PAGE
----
Sunday, April 15, 2007
A recent John Tierney blog entry cited a much discussed study of online dating behavior (PDF), which suggests that shorter than average women have it easier in the online dating market, with the ideal height being about 5'2 - 5'3, and taller heights incurring increasingly greater costs.  However, women clearly vary in height well outside this range, so something is responsible for so much variation in height being maintained. Here I examine a fairly obvious, partial reason: being somewhat taller than average pays off if a woman is specializing in a niche that depends on sex appeal, in particular sex appeal that incorporates a fair amount of moxie / aggressiveness.
To test this hypothesis, I used celebheights.com to determine the heights of the women listed in the Maxim 2006 Hot 100 ranking. It's somewhat of a "sample of convenience," but it's hard to argue that the women there aren't sex symbols or that Maxim has an irrational bias toward women of a certain height. I could only find data for 77 of them , which you can see below the fold. 
The above frequency distribution by two-inch blocks (up to and including the right endpoint) shows that the heights of sex symbols are approximately normal (skewness = 0.07, or essentially symmetrical), with mean = 65.6 in. and SD = 2.8 in. A representative sample (PDF p.10) of 1,371 US women aged 20-39 showed that their mean height is 64.1 in., making sex symbols on average 1.5 in. taller than the average American woman. Using any reasonable estimate of variance in the general female population, a two-tailed t test shows that this difference in means is significant (t = 4.5, p less than .0001 -- perhaps lower; my calculator cut it off there). Clearly, being a bit taller than average helps in becoming a sex symbol. But does it matter even within the sex symbol set? Not really. Here is rank in the list as a function of height:
The Spearman rank correlation coefficient between height and rank in the list is 0.14 but is not significant (p greater than 0.2). So, being a bit taller than average probably helps you get noticed, but it is not of central importance. Note, though, that the non-significant relationship is not due simply to a restricted range for height in this sample -- the SD of 2.8 in. is close enough to the commonly used estimate of 3 in. for the general population.
Having established the greater average height of such women, what accounts for this pattern? This tends to be the most bullshitty part of a report, so I'll just throw out some guesses, and readers can add their own two cents in the comments. (Apologies for not researching / citing this section, but my hunch is that it'd be easy to dig up a few references for and against each of the guesses, as the "why" is always harder to pin down.)
Conjectures that assume there's something sexy about tallness per se:
- Longer legs. My eyes feast upon other parts, so perhaps in the comments the leg men can explain the appeal of long legs.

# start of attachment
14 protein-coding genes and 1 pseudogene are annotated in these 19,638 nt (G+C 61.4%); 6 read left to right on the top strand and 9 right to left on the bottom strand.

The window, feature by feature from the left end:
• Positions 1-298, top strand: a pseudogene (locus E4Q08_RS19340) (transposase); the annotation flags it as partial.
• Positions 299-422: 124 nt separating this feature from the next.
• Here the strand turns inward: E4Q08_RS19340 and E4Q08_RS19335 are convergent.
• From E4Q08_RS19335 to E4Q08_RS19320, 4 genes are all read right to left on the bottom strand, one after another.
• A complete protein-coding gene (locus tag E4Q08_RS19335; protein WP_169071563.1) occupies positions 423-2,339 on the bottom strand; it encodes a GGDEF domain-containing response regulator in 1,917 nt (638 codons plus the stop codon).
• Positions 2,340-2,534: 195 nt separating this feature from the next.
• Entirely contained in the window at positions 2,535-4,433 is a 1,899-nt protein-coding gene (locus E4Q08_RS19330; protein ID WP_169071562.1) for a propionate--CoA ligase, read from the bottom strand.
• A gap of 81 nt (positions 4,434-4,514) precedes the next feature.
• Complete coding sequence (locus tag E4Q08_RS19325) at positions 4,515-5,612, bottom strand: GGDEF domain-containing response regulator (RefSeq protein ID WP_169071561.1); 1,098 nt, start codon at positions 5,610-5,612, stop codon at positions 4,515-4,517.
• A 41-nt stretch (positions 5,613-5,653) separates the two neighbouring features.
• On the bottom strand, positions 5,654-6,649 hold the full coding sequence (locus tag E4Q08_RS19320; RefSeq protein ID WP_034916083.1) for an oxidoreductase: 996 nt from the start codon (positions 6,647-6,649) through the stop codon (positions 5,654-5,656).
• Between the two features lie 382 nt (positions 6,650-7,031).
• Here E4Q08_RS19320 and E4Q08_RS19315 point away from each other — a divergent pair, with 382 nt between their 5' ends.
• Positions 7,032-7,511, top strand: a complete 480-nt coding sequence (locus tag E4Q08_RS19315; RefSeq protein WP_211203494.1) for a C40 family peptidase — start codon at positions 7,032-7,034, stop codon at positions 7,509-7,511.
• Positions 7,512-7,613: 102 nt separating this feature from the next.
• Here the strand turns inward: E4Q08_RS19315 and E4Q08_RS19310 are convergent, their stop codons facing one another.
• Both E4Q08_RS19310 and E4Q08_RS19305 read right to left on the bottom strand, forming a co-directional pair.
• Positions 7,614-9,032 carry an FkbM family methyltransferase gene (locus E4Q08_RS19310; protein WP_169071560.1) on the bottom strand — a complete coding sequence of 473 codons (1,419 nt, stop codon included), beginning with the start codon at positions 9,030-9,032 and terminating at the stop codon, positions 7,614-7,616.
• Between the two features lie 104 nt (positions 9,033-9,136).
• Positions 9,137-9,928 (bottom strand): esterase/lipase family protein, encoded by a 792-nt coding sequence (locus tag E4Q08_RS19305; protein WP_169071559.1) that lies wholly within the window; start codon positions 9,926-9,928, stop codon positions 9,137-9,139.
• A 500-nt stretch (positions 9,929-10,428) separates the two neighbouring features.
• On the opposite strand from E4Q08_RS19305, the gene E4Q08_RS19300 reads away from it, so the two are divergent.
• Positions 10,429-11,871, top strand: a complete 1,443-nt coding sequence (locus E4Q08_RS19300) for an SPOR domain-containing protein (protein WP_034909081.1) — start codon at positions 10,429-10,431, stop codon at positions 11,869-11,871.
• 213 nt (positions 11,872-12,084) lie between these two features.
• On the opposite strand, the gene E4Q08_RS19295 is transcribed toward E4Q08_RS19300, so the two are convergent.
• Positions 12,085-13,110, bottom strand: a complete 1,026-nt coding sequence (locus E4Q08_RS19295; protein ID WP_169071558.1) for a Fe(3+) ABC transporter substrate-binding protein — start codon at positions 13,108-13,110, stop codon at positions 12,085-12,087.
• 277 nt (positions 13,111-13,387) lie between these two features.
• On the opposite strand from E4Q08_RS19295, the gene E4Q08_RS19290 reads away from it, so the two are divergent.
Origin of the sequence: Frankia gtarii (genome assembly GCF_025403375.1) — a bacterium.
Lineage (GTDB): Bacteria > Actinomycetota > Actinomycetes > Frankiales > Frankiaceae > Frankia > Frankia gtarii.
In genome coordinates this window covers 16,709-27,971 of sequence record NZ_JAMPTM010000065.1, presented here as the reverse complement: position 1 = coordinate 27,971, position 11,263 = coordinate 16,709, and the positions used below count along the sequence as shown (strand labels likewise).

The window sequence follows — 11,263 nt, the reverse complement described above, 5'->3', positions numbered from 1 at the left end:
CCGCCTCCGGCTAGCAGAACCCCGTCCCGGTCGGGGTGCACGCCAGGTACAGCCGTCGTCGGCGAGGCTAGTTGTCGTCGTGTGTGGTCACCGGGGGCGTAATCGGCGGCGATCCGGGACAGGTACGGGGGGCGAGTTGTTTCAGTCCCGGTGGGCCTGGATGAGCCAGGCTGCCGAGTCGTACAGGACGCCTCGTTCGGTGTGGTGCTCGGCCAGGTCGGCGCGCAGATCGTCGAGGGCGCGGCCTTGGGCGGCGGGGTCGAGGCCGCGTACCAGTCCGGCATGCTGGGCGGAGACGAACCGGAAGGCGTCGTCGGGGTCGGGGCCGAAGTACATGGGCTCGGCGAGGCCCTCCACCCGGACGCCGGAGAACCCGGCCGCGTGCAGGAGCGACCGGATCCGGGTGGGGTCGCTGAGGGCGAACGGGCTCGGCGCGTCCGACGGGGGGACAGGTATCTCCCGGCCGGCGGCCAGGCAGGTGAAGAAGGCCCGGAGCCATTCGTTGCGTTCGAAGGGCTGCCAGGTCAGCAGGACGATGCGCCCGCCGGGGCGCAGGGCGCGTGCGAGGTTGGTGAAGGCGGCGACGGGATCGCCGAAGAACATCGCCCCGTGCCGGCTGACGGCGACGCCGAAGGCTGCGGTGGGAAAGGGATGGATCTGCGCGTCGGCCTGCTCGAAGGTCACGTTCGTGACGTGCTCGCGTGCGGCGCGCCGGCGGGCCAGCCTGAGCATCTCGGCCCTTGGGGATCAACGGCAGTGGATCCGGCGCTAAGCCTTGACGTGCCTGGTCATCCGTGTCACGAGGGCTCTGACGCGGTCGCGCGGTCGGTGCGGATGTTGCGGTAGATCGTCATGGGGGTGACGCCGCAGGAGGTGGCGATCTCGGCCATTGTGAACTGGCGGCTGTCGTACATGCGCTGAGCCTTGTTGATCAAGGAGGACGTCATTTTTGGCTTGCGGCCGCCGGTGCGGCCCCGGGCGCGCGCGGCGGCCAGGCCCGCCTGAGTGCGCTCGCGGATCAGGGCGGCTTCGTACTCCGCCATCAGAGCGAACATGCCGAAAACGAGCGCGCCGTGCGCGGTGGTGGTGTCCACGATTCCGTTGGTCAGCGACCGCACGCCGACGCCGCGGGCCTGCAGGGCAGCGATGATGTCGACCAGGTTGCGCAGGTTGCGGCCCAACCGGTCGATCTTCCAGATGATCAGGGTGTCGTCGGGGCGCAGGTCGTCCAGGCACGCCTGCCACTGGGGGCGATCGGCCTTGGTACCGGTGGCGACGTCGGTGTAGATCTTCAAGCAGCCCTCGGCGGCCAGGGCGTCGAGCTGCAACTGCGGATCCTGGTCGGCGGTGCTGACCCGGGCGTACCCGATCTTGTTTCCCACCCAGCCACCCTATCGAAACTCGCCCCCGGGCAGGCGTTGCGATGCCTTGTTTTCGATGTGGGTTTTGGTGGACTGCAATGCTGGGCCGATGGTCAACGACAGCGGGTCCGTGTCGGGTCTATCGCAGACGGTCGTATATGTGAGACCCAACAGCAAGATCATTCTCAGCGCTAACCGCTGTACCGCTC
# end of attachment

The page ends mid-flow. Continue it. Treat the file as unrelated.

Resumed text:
Conjectures that assume height isn't sexy per se, but that it covaries with some sexy other traits:
- Greater height could reflect a higher degree of male-typical hormones, which would aid the female in projecting the less passive / "take what she wants" attitude that characterizes sex symbols.
A conjecture that assumes height isn't related to sexiness at all:
- Greater height is necessary to stand out from the crowd and intimidate other women in the entertainment industry. Maybe the average guy couldn't care less about a woman's height, but to break through and survive in a cut-throat industry, sheer height helps.
Whatever the reasons turn out to be, it's clear that there are reproductively prosperous niches that taller than average women are suited to, so that some genetic variation in height will be preserved despite males' apparent greater interest in females who are 5'2 - 5'3. Presumably the same is true in the other direction: former rockstar Shakira says here that being petite (she is ~5'1) causes men to act protective around her. Petite women might have a more sprightly, giggly appeal; so, alleles for shorter height could be preserved either due to the sexiness of girly girls or due to their receiving more protection and investment from others because of their pedomorphic stature.
 Oddly, the authors phrase this as a trade-off of height vs. income -- i.e., how much more income would a 5'10 woman have to earn compared to a 5'4 woman in order to garner the same amount of male attention? This makes sense when looking at female preferences since most female online daters are concerned principally with the guy's height and income, and thus face a trade-off should a particular guy not excel at both traits. It makes zero sense to look at male preferences this way, though, since most men are interested in many other physical traits before height even enters their mind, and income and power are not sexy to most men.
 I coded the women by rank only, so if a reader wants to know which data are missing, I'll upload the Excel sheet, and they can see for themselves. Almost all of the missing data are from the bottom of the ranking anyway, so the more important points are accounted for.
 I took the cited height for granted if it was an integer; otherwise I browsed through the text of the entry and discussion to decide which number was most accurate, sometimes rounding up, sometimes down, and sometimes keeping it as is. (19 of 77 data-points are non-integers, so I didn't round indiscriminately.)